By far the most effective way to successfully train any dog is through positive reinforcement. And that doesn’t just mean through the use of treats! Whenever your dog is acting appropriately, you reward them with toys, treats, praise, or anything else that they enjoy. Whenever they are doing something they shouldn’t, give them a short, firm “no” and then ignore their behavior. Do not give them any attention, as this could reinforce poor behavior.

golden retriever puppy with dental treats
Image Credit: EL BANCO04, Shutterstock

8. Redirect Your Dog’s Energy and Keep Them Stimulated

Many dominant dogs historically performed a job, whether herding livestock or flushing game. It’s part of what makes canines intelligent, but it also nurtures several personality traits and skills, such as independence and problem-solving.

Many dominant dogs need something to do to provide vital mental stimulation. If they’re bored or not getting enough exercise, this could lead to problem behaviors. You should ensure that your dog is getting enough physical activity throughout the day, as well as encourage mentally stimulating activities, such as using a puzzle feeder.

You will always be far more successful in stopping an unwanted behavior if you replace it with a desirable one. So, let’s say your dog is chewing on a shoe. Instead of yelling, you would tell them “no” and then redirect them to their favorite toy. If they continue to play with the toy, you will reward them. The next time they choose the toy over a shoe, reward them again.


9. Use Crate Training

A crate can be one of the most useful tools in your training arsenal. The ideal dog crate should be a warm and cozy space for your dog, never a prison or place for punishment. A crate can be a safe place for your pup to stay when you are out, a place to take them when they are overstimulated, and somewhere they can go when they are feeling stressed or overwhelmed. When a dog thinks of their crate as a place where they sleep and feel calm, it can be a really helpful way for you to “reset” them if things are getting a bit too much. Most dogs will take themselves to their crate to rest or chill out, and when they do, it is important that everyone in the home knows that when the dog is in their crate, we must respect their space.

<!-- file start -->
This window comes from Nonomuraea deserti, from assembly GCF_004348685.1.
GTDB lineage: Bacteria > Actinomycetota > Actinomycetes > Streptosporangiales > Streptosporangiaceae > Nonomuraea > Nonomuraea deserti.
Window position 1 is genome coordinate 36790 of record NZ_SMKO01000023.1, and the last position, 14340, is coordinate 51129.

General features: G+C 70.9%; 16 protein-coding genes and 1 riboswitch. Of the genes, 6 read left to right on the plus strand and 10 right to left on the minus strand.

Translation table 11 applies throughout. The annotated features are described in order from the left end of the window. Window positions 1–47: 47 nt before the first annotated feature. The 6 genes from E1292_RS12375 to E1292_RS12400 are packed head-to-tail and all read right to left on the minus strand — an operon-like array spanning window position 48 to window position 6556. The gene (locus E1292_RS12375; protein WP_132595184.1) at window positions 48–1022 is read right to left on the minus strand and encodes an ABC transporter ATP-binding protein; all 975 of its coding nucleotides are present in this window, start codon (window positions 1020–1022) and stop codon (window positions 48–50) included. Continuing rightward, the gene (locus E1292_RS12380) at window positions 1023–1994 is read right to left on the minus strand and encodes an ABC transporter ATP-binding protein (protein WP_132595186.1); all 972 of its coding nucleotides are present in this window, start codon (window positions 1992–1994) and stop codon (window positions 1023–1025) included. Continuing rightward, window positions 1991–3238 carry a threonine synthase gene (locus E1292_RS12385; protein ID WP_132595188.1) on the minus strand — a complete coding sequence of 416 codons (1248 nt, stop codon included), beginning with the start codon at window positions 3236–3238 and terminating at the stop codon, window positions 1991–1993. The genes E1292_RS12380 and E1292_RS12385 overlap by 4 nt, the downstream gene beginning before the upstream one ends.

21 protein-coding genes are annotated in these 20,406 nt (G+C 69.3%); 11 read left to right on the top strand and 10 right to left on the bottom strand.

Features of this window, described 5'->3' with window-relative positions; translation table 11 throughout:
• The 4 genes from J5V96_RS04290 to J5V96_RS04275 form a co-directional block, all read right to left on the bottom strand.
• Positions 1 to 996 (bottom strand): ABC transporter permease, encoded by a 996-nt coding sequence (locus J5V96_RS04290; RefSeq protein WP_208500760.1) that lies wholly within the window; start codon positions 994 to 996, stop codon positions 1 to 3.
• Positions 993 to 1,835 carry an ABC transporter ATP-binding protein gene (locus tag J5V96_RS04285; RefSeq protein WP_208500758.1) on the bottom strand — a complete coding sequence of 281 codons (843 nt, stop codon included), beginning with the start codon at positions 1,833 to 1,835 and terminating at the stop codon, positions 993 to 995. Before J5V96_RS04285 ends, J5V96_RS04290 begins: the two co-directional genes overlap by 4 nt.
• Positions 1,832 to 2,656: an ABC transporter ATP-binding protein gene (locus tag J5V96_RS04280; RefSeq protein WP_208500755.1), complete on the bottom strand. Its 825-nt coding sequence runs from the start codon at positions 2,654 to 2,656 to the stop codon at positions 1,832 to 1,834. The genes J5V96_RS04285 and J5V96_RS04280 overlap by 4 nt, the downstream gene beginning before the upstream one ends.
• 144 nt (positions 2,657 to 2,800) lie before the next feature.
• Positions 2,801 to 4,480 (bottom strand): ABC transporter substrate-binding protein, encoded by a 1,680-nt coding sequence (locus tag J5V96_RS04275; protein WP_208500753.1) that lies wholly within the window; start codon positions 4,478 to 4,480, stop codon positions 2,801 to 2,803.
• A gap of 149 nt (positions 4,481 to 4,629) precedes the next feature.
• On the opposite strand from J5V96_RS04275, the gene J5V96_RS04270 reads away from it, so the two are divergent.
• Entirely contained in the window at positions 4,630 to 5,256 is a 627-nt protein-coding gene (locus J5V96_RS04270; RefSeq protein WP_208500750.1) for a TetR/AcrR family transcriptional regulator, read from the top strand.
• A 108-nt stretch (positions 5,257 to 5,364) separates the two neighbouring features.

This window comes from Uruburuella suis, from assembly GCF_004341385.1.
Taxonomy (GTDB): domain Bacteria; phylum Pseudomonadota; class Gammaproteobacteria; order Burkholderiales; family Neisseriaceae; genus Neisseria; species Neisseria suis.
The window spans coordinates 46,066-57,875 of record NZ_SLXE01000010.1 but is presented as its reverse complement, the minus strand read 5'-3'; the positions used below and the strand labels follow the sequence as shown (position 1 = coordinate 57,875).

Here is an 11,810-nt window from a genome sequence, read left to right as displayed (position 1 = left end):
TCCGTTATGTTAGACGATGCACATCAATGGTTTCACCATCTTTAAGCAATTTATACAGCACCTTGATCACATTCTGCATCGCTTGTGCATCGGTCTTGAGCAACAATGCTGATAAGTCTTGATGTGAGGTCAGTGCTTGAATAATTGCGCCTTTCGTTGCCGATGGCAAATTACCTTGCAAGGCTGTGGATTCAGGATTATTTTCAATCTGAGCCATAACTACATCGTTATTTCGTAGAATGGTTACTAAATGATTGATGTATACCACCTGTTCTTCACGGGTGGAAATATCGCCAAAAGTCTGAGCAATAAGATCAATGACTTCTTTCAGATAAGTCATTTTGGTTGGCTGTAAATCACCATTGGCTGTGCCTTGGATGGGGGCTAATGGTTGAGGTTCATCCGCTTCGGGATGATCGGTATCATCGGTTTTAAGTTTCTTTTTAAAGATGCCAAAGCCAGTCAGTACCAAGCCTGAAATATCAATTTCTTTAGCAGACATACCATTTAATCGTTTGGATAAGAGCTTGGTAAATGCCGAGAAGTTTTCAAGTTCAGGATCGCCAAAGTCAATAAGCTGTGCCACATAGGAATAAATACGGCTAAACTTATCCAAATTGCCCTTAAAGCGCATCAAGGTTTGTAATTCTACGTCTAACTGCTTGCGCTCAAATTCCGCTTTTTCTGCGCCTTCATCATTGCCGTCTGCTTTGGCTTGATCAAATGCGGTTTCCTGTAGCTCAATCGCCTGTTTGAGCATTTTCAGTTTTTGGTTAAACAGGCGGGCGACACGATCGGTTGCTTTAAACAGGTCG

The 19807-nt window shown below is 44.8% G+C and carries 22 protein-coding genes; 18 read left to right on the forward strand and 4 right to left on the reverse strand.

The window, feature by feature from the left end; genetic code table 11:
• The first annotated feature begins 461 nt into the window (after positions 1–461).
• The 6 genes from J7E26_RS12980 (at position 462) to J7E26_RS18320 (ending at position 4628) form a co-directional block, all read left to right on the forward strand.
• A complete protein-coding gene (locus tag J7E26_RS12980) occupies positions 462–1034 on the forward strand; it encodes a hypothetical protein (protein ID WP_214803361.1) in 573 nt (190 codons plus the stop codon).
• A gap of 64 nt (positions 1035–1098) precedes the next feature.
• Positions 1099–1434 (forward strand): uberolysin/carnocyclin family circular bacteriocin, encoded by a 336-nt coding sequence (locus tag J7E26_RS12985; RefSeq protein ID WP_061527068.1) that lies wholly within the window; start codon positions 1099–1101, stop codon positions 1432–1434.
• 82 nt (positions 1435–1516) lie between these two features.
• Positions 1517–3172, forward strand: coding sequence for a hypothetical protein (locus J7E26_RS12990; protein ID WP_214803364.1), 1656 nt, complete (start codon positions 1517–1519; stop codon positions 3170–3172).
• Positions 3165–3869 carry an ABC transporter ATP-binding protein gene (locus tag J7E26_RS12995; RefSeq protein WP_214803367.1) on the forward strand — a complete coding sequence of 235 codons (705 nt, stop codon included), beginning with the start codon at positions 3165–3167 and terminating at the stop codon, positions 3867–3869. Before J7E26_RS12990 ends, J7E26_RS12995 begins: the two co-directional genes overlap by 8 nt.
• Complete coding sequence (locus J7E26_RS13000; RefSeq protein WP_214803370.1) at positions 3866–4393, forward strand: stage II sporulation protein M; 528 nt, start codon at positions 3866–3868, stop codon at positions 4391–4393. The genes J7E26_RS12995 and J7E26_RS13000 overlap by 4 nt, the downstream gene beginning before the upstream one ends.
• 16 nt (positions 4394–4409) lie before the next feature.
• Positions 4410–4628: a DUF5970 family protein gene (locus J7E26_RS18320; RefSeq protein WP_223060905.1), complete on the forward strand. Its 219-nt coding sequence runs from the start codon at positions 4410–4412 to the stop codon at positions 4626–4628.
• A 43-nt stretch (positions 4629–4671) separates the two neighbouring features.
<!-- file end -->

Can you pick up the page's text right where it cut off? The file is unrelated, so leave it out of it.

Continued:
Crates are also great for toilet training, as most dogs will avoid using their bedroom as a toilet.

Welsh corgi pembroke dog in an open crate during a crate training
Image Credit: Jus_OI, Shutterstock

10. Challenge Your Dog With New Tasks

While being consistent in training is essential, it’s also critical to challenge your pup with new tasks after they’ve mastered a few. You can also introduce more complex tricks by linking simple ones together. It’s a process called chaining, coined by American psychologist B.F. Skinner. If your dog seems distracted during your lessons, mix things up with a new task.


11. Don’t Be Afraid to Ask for Help

Training a dominant dog can be challenging, and some can be more complicated than others. If you find yourself struggling, or if your pup shows aggression to you or your family, we strongly urge you to seek professional help. Start with your vet to get a referral to an experienced behaviorist. It doesn’t make you a bad caregiver. Instead, it shows how seriously you take your responsibility, and a professional can give you additional training tips.

woman training a service dog
Image Credit: Pearl PhotoPix, Shutterstock

dogster paw divider

Final Thoughts

When it comes to training, being calm, clear, and confident is vital, never more so than when you are dealing with a dominant dog.

Although any breed of dog can show dominant behavior, certain breeds can be more difficult to train than others, and not all canines are suitable for first-time or inexperienced pet owners. However, approaching your work confidently can make an excellent impression on your dog and curb unwanted dominance.

Hopefully, the tips here will give you the confidence you need to take on that training challenge, but don’t be afraid to reach out to your vet or a dog trainer for help. It is much easier to deal with a problem before it sets in than to try to tackle it a year or two down the line.


Featured Image Credit: dimitrisvetsikas1969, Pixabay

Get Dogster in your inbox!

Stay informed! Get tips and exclusive deals.
Dogster Editors Choice Badge
Shopping Cart

Pangolia

© Pangolia Pte. Ltd. All rights reserved.